Immigration and Asylum Bill - continued        House of Lords

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  PART IV
  APPEALS
 
The appellate authorities
The Immigration Appeal Tribunal.     53. - (1) There is to continue to be an Immigration Appeal Tribunal.
 
      (2) Schedule 2 makes further provision about the Tribunal.
 
Adjudicators.     54. - (1) There are to be such number of adjudicators for the purposes of this Act as the Lord Chancellor may determine.
 
      (2) The Lord Chancellor must appoint one of the adjudicators as Chief Adjudicator.
 
      (3) Schedule 3 makes further provision about the adjudicators.
 
 
Appeals
General.     55. - (1) The right of appeal given by a particular provision of this Part is to be read with any other provision of this Part which restricts or otherwise affects that right.
 
      (2) Part I of Schedule 4 makes provision with respect to the procedure applicable in relation to appeals under this Part.
 
      (3) Part II of Schedule 4 makes provision as to the effect of appeals.
 
      (4) Part III of Schedule 4 makes provision-
 
 
    (a) with respect to the determination of appeals under this Part; and
 
    (b) for further appeals.
      (5) For the purposes of the Immigration Acts, an appeal under this Part is to be treated as pending during the period beginning when notice of appeal is given and ending when the appeal is finally determined, withdrawn or abandoned.
 
      (6) An appeal is not to be treated as finally determined while a further appeal may be brought.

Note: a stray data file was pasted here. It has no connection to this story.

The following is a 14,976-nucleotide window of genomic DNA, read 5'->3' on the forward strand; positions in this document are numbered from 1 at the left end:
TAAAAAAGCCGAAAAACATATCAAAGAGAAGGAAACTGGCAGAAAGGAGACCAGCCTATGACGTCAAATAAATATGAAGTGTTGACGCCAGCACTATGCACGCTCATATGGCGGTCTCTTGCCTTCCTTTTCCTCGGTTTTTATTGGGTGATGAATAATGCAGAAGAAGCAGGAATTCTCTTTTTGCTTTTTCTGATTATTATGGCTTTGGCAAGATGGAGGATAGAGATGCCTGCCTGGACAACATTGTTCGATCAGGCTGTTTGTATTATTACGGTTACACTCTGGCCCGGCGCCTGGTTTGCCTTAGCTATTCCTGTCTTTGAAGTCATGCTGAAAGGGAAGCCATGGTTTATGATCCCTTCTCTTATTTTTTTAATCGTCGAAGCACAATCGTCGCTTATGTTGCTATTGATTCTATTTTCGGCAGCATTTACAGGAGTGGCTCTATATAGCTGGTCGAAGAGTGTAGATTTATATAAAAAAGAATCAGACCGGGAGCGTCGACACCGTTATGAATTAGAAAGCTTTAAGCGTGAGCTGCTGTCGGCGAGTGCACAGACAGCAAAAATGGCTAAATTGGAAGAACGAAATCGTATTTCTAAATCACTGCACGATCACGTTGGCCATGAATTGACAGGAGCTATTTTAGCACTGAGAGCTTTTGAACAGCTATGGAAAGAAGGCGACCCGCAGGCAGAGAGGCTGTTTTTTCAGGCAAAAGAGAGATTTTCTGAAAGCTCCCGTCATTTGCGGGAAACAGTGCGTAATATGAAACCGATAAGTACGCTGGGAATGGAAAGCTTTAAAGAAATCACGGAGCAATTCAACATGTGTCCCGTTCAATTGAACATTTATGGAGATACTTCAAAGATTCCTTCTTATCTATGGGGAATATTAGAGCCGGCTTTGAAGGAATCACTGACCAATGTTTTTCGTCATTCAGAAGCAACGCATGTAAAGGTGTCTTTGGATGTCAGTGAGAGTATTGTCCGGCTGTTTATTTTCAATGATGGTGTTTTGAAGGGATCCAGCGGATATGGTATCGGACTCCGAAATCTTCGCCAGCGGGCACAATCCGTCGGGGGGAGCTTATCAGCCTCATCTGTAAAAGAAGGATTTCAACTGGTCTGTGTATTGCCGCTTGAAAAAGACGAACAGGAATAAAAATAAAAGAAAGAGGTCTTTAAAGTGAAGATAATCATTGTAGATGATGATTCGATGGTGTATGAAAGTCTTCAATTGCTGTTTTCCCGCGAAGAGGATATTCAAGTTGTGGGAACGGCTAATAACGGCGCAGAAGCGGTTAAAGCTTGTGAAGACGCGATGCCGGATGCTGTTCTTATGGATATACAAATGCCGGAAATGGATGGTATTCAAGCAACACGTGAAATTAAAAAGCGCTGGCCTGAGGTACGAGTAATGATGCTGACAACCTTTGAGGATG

(7) If such a further appeal is brought, the original appeal is not to be treated as finally determined until the further appeal is determined, withdrawn or abandoned.
 
      (8) A pending appeal under this Part is to be treated as abandoned if the appellant leaves the United Kingdom.
 
      (9) A pending appeal under any provision of this Part other than section 66(3) is to be treated as abandoned if the appellant is granted leave to enter or remain in the United Kingdom.
 
      (10) A pending appeal under section 58 is to be treated as abandoned if a deportation order is made against the appellant.
 
 
Leave to enter
Leave to enter the United Kingdom.     56. - (1) A person who is refused leave to enter the United Kingdom under any provision of the 1971 Act may appeal to an adjudicator against-
 
 
    (a) the decision that he requires leave; or
 
    (b) the refusal.
      (2) A person who, on an application duly made, is refused a certificate of entitlement or an entry clearance may appeal to an adjudicator against the refusal.
 
      (3) Subsection (4) applies if a person appeals under this section on being refused leave to enter the United Kingdom and-
 
 
    (a) before he appeals, directions have been given for his removal from the United Kingdom; or
 
    (b) before or after he appeals, the Secretary of State or an immigration officer serves on him notice that any directions which may be given for his removal as a result of the refusal will be for his removal to a country or one of several countries specified in the notice.
      (4) The appellant may-
 
 
    (a) object to the country to which he would be removed in accordance with the directions, or
 
    (b) object to the country specified in the notice (or to one or more of those specified),
  and claim that he ought to be removed (if at all) to a different country specified by him.